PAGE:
What is happening in our culture is an unraveling of all we once considered normal. Anyone who now appeals to virtue, values, ethics or (heaven forbid!) religious faith is labeled an enemy of progress, an intolerant bigot, a homophobe and a "Neanderthal." There is no debate and no discussion. By definition, anyone who opposes "progress" in casting off the chains of religious restrictions on human behavior - which were once considered necessary for the promotion of the general welfare - is a fundamentalist fool, part of a past that brought us witch trials, slavery and back-alley abortions.
But the problem is deeper than the courts. Some of the people who most loudly proclaim the standards by which they want all of us to live have difficulty themselves living up to those standards. A culture is made up of people, but if large numbers of them no longer "hunger and thirst after righteousness" (to invoke a biblical metaphor), neither will their government.
The constitutional way out of this in Massachusetts and in Washington is an amendment that defines marriage as between a man and a woman. Whether sufficient numbers of politicians have the courage to vote for such an amendment in the face of stiff opposition from gay rights advocates and much of the media will soon be determined.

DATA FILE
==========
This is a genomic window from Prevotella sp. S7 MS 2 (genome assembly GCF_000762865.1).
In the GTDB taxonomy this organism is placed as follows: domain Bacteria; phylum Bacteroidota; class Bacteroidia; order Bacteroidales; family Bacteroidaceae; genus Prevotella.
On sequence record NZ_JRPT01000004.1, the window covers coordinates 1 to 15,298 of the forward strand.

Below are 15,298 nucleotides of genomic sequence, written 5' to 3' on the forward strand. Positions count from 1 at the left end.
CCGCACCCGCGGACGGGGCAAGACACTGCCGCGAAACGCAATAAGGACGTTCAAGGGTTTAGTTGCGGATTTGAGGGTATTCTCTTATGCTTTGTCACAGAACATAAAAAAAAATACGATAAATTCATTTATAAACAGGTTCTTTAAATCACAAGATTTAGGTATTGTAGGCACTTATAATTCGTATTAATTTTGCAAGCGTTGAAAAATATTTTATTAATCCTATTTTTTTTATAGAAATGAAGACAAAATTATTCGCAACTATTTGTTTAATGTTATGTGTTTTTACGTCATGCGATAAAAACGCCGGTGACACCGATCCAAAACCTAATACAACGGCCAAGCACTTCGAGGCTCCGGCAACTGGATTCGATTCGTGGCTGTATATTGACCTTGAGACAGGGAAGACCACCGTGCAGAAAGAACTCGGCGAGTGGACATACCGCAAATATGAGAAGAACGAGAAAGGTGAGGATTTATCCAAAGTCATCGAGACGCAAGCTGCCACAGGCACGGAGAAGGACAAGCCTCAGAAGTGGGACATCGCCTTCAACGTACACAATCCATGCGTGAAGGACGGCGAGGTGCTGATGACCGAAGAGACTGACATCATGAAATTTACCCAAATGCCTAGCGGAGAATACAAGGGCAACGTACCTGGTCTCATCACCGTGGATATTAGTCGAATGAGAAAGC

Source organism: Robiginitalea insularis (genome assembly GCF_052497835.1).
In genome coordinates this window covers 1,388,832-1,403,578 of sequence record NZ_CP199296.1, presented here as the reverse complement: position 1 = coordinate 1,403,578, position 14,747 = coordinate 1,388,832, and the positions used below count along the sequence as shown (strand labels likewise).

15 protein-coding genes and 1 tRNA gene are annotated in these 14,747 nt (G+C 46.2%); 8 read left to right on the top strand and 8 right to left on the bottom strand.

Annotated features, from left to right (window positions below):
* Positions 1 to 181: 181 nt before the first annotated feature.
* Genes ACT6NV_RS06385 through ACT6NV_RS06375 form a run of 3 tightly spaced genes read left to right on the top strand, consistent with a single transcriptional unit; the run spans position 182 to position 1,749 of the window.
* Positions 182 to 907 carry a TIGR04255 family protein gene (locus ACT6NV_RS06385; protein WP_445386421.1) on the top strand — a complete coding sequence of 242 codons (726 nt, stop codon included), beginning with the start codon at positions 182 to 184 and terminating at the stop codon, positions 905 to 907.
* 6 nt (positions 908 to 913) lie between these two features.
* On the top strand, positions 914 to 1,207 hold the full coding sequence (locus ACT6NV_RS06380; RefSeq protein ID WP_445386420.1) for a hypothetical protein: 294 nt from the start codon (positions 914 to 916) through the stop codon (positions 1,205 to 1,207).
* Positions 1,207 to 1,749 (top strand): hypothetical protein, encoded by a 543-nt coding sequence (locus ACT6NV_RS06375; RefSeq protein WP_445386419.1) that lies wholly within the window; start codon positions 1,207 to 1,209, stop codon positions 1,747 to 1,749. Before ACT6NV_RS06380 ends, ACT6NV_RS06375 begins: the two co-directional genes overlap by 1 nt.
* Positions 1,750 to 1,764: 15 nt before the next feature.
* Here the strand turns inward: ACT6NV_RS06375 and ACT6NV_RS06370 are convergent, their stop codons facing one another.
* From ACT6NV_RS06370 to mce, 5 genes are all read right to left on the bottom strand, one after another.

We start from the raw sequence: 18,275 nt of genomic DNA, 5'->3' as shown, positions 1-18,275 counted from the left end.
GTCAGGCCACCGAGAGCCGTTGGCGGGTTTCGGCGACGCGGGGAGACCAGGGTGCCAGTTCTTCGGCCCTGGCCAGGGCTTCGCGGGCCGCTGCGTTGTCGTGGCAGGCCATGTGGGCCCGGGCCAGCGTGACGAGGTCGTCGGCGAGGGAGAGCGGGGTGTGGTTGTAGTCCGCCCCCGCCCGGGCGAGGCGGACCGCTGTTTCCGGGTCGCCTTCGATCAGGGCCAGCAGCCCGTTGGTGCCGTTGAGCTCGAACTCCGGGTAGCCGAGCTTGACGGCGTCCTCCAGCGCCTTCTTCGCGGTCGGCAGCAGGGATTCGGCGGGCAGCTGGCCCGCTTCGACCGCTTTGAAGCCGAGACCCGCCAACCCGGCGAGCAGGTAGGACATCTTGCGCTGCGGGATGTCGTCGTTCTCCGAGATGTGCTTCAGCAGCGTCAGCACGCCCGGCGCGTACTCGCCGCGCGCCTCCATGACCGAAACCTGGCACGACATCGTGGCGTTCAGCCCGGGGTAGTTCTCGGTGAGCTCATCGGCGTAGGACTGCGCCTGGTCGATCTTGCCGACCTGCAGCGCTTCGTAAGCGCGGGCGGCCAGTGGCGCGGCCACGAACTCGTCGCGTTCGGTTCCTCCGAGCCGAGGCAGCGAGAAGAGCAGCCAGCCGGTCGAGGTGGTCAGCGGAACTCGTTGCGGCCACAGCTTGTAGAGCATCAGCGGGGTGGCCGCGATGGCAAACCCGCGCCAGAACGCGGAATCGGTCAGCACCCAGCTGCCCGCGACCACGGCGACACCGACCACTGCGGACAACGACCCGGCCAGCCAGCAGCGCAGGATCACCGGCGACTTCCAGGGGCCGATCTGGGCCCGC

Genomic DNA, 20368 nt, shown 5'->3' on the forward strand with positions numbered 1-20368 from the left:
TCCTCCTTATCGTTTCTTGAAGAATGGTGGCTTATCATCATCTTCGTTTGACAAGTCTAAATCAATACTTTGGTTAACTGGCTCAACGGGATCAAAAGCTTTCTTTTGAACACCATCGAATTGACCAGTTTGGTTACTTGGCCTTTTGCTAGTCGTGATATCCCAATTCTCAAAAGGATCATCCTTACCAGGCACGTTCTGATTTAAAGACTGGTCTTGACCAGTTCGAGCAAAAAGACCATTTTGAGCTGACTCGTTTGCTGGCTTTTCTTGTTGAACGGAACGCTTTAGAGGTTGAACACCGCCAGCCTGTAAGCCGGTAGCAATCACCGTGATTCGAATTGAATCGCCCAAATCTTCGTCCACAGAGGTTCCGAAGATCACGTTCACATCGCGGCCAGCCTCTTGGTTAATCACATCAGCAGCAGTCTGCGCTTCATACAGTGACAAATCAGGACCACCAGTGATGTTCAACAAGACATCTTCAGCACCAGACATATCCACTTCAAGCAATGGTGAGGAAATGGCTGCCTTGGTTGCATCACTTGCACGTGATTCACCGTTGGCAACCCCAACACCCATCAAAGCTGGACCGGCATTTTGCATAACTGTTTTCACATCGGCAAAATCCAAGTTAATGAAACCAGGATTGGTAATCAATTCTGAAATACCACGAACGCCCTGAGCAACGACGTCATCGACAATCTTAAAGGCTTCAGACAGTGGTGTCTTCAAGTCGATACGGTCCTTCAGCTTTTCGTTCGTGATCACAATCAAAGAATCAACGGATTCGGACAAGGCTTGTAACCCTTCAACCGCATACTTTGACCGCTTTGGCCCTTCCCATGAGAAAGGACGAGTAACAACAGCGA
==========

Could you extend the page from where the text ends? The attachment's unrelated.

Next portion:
What is most disturbing about this latest affront to tradition and biblical wisdom is that those who would undermine the old have nothing new to offer in its place. It is like morally corrupt ancient Israel when there was no king "and everyone did what was right in his own eyes" (Judges 21:25).
Is that the way we should live? Do we get to vote? Not if the courts play God. Voters can decide in the next election if they want to continue in this direction, or pull the country back from the precipice. Marriage defined should be the social-issue centerpiece of the coming campaign.
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